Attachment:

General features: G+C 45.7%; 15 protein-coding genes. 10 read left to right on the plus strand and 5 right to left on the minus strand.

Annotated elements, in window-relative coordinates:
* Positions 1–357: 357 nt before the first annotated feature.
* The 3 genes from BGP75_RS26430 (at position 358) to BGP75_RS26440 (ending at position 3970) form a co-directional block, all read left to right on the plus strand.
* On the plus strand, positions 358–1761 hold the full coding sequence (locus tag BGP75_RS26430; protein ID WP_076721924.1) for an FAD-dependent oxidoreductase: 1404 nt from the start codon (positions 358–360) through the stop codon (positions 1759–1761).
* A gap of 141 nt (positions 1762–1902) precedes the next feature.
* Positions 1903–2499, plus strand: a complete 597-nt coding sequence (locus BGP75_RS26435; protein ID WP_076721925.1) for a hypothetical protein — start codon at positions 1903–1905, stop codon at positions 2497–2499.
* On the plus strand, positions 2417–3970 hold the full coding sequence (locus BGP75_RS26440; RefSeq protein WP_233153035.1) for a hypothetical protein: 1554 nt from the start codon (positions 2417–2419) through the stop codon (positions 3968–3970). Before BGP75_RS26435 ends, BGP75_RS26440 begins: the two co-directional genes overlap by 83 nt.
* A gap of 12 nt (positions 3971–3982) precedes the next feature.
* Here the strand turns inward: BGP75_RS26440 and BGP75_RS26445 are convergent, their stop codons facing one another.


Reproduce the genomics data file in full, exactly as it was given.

General features: G+C 45.7%; 15 protein-coding genes. 10 read left to right on the plus strand and 5 right to left on the minus strand.

Annotated elements, in window-relative coordinates:
* Positions 1–357: 357 nt before the first annotated feature.
* The 3 genes from BGP75_RS26430 (at position 358) to BGP75_RS26440 (ending at position 3970) form a co-directional block, all read left to right on the plus strand.
* On the plus strand, positions 358–1761 hold the full coding sequence (locus tag BGP75_RS26430; protein ID WP_076721924.1) for an FAD-dependent oxidoreductase: 1404 nt from the start codon (positions 358–360) through the stop codon (positions 1759–1761).
* A gap of 141 nt (positions 1762–1902) precedes the next feature.
* Positions 1903–2499, plus strand: a complete 597-nt coding sequence (locus BGP75_RS26435; protein ID WP_076721925.1) for a hypothetical protein — start codon at positions 1903–1905, stop codon at positions 2497–2499.
* On the plus strand, positions 2417–3970 hold the full coding sequence (locus BGP75_RS26440; RefSeq protein WP_233153035.1) for a hypothetical protein: 1554 nt from the start codon (positions 2417–2419) through the stop codon (positions 3968–3970). Before BGP75_RS26435 ends, BGP75_RS26440 begins: the two co-directional genes overlap by 83 nt.
* A gap of 12 nt (positions 3971–3982) precedes the next feature.
* Here the strand turns inward: BGP75_RS26440 and BGP75_RS26445 are convergent, their stop codons facing one another.